Some scientists warn that too many shots might actually harm the body’s ability to fight the Covid-19 virus. But Israeli experts say there isn’t time to wait.
The proposal to give a fourth dose to those most at risk drew criticism from other scientists and medical professionals, who said it was premature and perhaps even counterproductive. Some experts have warned that too many shots eventually may lead to a sort of immune system fatigue, compromising the body’s ability to fight the virus.
While there is evidence that Omicron, discovered just last month, usually causes milder illness than earlier variants, Israeli officials said that by the time they have clearer information, it might be too late to protect the people most at risk.
Prof. Hagai Levine, an epidemiologist and chairman of the Israel Association of Public Health Physicians, said that Israel was not seeing a sharp rise in infections yet — daily infections are at around 1,200 a day, down from 11,000 at the peak of the Delta wave in August — and there was no evidence that a fourth shot was needed to prevent severe illness from Omicron.
Decreasing antibodies over time is natural, he said, and boosting antibodies may have limited benefit.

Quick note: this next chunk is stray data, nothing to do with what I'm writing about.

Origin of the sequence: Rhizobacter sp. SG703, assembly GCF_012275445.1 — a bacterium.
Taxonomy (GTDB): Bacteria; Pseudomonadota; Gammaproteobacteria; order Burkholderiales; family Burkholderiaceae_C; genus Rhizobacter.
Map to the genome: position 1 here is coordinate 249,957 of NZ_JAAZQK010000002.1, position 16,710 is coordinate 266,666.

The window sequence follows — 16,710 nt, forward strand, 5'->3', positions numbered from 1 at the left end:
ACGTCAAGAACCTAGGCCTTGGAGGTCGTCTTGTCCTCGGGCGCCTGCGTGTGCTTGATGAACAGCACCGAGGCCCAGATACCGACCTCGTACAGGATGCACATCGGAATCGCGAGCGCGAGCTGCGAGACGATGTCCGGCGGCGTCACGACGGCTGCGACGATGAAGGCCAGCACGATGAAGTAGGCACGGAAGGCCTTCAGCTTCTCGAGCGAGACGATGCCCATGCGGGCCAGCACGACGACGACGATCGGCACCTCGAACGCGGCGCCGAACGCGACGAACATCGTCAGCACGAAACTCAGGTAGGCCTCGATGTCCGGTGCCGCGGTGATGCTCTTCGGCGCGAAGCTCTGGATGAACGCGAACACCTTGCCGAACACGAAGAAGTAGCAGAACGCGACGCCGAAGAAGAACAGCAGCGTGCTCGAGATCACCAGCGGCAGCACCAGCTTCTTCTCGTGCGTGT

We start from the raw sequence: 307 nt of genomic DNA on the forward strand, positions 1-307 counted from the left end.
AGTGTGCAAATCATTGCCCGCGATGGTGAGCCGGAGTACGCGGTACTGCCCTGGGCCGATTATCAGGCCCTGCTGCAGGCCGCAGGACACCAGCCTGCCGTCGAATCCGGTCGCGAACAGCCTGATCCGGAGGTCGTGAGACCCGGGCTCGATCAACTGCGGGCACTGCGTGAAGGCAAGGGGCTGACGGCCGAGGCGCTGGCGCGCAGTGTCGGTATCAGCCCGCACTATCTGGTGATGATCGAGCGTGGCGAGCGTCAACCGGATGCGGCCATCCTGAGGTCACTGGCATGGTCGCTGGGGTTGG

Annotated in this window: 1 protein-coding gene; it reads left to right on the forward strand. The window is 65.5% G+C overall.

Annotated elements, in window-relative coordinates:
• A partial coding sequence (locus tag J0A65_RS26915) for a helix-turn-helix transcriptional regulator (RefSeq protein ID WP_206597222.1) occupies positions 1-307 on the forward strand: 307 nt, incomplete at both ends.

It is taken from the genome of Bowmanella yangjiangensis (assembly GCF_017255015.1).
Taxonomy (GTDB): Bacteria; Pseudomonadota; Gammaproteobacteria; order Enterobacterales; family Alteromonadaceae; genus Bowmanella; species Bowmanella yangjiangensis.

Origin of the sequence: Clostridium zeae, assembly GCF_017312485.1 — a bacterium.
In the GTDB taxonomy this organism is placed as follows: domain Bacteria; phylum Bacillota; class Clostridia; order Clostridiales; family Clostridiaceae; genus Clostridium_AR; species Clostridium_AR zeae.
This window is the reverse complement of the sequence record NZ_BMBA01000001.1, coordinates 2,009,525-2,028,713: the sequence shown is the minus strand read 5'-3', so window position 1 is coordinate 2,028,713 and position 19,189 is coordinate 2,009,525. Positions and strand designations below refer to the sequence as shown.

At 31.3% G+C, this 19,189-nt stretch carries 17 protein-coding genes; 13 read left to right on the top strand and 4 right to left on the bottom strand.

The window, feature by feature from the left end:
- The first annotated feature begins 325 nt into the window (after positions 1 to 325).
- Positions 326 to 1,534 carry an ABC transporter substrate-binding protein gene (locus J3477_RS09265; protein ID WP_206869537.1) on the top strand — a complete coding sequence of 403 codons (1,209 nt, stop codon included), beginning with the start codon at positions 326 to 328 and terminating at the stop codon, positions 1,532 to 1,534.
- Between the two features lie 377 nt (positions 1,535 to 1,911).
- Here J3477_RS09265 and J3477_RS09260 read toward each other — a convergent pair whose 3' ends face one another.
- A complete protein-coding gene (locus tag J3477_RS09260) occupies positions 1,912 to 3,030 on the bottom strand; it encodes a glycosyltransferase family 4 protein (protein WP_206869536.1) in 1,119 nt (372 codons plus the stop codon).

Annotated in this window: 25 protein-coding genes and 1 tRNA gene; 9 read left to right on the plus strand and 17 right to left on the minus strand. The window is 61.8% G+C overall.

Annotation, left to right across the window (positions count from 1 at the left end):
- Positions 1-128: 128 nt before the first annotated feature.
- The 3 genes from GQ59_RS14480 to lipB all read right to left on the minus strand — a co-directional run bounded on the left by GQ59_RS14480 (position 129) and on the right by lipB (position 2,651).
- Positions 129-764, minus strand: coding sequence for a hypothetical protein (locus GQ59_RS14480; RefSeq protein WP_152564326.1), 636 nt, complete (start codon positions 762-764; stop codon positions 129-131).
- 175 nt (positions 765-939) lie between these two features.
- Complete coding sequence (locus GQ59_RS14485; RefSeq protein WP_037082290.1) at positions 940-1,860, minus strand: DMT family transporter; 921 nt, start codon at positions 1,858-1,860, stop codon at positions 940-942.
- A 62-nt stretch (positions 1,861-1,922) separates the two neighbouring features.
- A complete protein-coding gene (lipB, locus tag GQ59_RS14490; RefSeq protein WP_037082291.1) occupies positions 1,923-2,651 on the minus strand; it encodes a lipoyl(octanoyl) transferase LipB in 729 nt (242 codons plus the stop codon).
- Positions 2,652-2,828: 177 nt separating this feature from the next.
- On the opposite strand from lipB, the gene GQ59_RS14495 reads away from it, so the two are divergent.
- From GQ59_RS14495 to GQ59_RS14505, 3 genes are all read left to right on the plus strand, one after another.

A few days ago, the general director of the World Health Organization (WHO), Tedros Adhanom Ghebreyesus, stated that the introduction of travel restrictions by several countries was an “irrational response” to the omicron variant of the coronavirus.Omicron- A Case of Mass Psychosis & Other Insane News
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The drill involves civilian and military leaders being subjected to mass testing, hospital admissions and curfews, Bennett’s office said in a statement. Findings from the exercise will be shared with foreign partners.
B-cells produce antibodies targeting the Sars-CoV-2 virus, while T-cells destroy virus-infected cells.
The CDC said the number of COVID vaccine breakthrough infections reported to the agency are an undercount of all SARS-CoV-2 infections among fully vaccinated persons, especially of asymptomatic or mild infections.